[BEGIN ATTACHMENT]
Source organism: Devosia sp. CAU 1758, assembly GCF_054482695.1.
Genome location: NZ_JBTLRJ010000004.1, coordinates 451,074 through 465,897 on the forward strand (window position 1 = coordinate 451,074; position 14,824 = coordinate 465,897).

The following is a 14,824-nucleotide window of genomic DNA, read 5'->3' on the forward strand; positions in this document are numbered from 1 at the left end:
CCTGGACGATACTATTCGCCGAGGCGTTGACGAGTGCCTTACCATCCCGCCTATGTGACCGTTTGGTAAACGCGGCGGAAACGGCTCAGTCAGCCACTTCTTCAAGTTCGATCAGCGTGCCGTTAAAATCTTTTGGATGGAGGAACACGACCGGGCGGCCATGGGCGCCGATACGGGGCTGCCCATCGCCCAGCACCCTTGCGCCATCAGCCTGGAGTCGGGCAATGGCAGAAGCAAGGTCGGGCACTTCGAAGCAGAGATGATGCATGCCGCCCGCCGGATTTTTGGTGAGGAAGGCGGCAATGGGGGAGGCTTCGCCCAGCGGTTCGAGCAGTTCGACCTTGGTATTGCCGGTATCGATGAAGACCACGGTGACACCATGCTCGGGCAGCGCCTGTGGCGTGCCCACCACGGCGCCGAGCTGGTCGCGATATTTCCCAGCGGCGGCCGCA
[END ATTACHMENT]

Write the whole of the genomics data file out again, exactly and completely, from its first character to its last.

Source organism: Devosia sp. CAU 1758, assembly GCF_054482695.1.
Genome location: NZ_JBTLRJ010000004.1, coordinates 451,074 through 465,897 on the forward strand (window position 1 = coordinate 451,074; position 14,824 = coordinate 465,897).

The following is a 14,824-nucleotide window of genomic DNA, read 5'->3' on the forward strand; positions in this document are numbered from 1 at the left end:
CCTGGACGATACTATTCGCCGAGGCGTTGACGAGTGCCTTACCATCCCGCCTATGTGACCGTTTGGTAAACGCGGCGGAAACGGCTCAGTCAGCCACTTCTTCAAGTTCGATCAGCGTGCCGTTAAAATCTTTTGGATGGAGGAACACGACCGGGCGGCCATGGGCGCCGATACGGGGCTGCCCATCGCCCAGCACCCTTGCGCCATCAGCCTGGAGTCGGGCAATGGCAGAAGCAAGGTCGGGCACTTCGAAGCAGAGATGATGCATGCCGCCCGCCGGATTTTTGGTGAGGAAGGCGGCAATGGGGGAGGCTTCGCCCAGCGGTTCGAGCAGTTCGACCTTGGTATTGCCGGTATCGATGAAGACCACGGTGACACCATGCTCGGGCAGCGCCTGTGGCGTGCCCACCACGGCGCCGAGCTGGTCGCGATATTTCCCAGCGGCGGCCGCA